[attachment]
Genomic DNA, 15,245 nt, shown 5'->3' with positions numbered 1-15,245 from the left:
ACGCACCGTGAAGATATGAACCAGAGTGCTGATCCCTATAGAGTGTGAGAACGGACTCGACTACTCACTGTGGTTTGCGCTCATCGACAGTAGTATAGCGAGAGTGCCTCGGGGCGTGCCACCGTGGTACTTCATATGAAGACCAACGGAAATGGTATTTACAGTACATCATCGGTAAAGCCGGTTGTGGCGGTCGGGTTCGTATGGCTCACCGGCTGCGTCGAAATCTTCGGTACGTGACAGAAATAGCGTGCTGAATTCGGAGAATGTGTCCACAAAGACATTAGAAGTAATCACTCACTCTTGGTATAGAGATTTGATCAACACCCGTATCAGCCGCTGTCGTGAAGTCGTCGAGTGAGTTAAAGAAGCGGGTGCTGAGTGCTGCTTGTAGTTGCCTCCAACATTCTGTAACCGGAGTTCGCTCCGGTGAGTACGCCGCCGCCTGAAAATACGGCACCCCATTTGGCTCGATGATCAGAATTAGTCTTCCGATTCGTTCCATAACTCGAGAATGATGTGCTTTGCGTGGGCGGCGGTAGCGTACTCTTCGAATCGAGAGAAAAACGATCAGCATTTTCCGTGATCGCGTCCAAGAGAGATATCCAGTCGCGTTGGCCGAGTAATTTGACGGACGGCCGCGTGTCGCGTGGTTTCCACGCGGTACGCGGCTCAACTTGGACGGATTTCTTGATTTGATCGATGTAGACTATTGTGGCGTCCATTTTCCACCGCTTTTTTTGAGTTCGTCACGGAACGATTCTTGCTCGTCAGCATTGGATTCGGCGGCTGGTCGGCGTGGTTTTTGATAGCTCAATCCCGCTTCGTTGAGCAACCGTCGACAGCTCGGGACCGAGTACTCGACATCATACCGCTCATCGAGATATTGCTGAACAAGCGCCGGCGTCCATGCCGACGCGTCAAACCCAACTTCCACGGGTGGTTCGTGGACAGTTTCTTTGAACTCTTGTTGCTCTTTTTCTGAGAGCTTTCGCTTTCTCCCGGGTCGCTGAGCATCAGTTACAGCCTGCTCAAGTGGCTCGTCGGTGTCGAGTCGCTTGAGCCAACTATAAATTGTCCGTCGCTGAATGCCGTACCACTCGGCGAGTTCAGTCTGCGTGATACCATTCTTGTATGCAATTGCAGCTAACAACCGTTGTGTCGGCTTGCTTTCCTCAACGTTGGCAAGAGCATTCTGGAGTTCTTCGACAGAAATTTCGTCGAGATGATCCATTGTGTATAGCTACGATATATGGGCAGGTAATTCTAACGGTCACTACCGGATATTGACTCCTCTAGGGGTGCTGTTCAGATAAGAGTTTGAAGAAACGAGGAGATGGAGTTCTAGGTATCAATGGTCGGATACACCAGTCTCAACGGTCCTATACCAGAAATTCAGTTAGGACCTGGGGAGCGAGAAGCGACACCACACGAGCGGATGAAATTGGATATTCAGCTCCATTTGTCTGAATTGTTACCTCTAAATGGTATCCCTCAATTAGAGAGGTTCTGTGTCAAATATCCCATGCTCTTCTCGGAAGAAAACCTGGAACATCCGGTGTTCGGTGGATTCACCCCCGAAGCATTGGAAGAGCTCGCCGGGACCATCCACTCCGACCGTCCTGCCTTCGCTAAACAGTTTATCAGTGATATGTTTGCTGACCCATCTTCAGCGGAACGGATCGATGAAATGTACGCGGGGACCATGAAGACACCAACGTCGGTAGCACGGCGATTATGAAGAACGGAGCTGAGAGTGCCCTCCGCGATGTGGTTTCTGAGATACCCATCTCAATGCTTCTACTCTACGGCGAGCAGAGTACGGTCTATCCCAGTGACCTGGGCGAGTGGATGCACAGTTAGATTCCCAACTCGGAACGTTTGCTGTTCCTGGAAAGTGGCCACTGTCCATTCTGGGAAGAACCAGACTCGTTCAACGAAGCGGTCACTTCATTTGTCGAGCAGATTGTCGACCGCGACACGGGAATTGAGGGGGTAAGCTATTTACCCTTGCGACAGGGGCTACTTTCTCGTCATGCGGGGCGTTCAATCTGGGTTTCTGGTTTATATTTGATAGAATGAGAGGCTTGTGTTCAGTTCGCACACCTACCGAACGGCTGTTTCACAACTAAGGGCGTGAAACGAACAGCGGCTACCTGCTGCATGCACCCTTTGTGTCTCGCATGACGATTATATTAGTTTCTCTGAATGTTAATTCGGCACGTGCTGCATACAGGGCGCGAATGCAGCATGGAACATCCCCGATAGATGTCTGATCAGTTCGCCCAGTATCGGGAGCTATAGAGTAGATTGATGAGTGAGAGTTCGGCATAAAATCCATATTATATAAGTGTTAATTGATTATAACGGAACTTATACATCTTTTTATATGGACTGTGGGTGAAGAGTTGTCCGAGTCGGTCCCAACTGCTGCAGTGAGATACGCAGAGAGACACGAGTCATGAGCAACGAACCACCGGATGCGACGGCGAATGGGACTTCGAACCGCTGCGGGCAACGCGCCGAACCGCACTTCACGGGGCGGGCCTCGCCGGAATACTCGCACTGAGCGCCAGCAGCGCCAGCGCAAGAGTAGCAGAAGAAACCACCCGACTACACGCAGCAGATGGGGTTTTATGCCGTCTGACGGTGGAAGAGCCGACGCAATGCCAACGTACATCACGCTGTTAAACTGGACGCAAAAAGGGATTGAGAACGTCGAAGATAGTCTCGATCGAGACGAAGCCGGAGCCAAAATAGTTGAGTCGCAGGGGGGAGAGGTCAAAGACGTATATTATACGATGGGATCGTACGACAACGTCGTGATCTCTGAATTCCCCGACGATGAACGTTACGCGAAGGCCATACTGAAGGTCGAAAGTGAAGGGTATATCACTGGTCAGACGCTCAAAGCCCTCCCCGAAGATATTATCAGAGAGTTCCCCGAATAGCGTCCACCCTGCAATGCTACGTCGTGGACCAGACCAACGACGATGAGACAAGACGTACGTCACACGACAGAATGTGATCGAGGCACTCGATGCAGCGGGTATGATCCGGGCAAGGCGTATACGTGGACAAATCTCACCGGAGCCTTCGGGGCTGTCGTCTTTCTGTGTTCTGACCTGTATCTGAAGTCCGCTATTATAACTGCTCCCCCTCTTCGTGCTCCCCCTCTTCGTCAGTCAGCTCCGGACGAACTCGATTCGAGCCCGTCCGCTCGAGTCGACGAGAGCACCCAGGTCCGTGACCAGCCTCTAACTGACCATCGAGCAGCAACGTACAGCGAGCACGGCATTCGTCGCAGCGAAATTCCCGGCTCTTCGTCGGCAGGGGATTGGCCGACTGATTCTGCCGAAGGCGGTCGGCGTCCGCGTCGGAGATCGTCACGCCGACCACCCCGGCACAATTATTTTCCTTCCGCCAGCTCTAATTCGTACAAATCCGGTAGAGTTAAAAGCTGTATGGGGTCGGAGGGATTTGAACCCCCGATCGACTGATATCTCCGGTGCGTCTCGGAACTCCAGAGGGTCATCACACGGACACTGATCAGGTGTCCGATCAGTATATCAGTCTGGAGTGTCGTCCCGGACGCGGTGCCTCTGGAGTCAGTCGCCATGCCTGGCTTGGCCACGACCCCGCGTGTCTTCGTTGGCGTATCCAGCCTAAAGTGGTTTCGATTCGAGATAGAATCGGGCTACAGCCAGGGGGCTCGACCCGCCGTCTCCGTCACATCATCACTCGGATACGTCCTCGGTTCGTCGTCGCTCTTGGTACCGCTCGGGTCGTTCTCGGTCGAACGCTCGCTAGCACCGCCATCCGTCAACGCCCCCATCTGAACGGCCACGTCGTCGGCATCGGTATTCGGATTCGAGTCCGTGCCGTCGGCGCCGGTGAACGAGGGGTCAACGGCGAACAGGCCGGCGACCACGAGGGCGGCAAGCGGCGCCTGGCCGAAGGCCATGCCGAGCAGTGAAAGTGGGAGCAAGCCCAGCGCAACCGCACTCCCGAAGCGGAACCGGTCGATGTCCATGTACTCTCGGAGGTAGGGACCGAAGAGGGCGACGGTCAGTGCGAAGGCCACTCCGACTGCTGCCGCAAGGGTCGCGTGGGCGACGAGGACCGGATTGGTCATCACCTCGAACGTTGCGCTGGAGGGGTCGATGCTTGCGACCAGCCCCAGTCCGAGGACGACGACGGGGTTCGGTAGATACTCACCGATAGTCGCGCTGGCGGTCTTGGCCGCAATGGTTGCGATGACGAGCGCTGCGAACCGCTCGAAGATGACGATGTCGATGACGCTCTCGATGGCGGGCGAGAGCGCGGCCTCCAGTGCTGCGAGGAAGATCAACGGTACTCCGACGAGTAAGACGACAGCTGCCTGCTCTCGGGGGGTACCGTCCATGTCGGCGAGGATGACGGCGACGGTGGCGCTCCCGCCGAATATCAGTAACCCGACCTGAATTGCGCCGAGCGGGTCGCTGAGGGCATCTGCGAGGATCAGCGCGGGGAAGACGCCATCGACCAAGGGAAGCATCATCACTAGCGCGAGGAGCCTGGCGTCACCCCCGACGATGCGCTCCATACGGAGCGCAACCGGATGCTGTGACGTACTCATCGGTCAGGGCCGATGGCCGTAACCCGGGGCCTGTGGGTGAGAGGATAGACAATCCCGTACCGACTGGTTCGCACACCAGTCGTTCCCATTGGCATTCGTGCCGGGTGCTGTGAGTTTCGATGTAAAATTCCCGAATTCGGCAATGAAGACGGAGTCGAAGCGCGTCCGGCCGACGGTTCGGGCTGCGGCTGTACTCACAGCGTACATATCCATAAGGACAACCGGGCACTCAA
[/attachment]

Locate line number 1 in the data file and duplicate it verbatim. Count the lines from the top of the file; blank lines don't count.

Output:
Genomic DNA, 15,245 nt, shown 5'->3' with positions numbered 1-15,245 from the left: